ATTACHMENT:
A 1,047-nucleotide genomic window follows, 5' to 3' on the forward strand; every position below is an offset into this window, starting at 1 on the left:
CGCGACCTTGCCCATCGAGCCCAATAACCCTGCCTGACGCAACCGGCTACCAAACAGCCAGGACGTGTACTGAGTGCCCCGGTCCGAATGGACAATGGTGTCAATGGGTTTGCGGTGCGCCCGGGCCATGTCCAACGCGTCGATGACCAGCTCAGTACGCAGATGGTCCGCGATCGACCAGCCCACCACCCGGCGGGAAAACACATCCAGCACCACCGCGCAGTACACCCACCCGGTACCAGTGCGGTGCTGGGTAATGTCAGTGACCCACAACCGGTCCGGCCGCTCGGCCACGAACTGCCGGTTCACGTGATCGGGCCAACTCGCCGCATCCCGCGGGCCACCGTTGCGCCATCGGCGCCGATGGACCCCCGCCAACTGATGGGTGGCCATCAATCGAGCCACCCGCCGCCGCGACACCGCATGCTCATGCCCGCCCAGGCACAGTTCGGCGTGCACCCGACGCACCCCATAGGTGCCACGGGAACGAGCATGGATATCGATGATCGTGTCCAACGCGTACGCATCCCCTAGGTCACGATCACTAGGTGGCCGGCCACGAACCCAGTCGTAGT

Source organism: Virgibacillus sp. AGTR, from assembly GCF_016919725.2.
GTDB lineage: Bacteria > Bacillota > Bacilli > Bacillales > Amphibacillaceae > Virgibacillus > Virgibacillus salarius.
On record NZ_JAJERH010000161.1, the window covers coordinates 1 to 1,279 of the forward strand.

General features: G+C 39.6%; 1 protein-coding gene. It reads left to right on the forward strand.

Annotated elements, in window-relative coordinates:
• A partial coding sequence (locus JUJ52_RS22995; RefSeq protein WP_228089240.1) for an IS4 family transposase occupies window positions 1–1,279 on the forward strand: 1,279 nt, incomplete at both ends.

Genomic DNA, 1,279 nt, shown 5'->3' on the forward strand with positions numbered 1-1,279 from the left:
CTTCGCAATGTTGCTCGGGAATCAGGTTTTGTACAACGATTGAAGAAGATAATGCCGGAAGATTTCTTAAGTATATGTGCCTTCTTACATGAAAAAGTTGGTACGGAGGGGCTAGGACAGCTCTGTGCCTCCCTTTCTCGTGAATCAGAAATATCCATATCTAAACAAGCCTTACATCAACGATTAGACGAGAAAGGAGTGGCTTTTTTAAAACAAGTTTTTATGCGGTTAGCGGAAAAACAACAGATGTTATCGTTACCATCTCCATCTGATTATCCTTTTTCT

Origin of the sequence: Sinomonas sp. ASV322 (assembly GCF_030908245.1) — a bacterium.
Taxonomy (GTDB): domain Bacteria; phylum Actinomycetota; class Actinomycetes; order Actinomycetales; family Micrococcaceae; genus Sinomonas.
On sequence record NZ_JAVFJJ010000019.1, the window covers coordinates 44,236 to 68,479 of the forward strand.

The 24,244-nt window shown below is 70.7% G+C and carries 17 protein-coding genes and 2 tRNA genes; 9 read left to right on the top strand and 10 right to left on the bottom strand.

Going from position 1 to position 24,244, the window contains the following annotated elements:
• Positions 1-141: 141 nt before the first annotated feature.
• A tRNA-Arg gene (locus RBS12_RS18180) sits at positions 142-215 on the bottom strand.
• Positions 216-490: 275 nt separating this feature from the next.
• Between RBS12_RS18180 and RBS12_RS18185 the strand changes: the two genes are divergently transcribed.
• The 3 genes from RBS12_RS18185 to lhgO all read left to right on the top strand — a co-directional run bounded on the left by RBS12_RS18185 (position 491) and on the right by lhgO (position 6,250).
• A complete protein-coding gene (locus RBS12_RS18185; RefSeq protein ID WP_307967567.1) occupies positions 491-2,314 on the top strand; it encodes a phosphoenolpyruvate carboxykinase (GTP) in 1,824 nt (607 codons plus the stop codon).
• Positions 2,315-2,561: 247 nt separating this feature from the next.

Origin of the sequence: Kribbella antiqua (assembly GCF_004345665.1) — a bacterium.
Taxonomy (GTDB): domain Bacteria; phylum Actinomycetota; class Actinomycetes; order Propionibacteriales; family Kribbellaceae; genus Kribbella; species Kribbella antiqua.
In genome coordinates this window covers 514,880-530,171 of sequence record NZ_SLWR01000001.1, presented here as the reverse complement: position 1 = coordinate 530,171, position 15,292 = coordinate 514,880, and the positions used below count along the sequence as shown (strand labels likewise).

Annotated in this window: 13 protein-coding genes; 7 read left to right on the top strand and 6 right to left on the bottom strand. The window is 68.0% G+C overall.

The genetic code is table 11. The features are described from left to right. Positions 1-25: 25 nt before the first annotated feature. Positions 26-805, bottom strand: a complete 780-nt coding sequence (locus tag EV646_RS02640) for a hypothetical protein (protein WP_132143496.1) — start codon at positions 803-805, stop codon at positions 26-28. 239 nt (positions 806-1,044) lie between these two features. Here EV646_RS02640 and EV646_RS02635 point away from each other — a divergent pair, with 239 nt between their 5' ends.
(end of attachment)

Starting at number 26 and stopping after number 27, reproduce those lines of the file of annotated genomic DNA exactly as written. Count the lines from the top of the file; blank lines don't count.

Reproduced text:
Annotated in this window: 13 protein-coding genes; 7 read left to right on the top strand and 6 right to left on the bottom strand. The window is 68.0% G+C overall.

The genetic code is table 11. The features are described from left to right. Positions 1-25: 25 nt before the first annotated feature. Positions 26-805, bottom strand: a complete 780-nt coding sequence (locus tag EV646_RS02640) for a hypothetical protein (protein WP_132143496.1) — start codon at positions 803-805, stop codon at positions 26-28. 239 nt (positions 806-1,044) lie between these two features. Here EV646_RS02640 and EV646_RS02635 point away from each other — a divergent pair, with 239 nt between their 5' ends.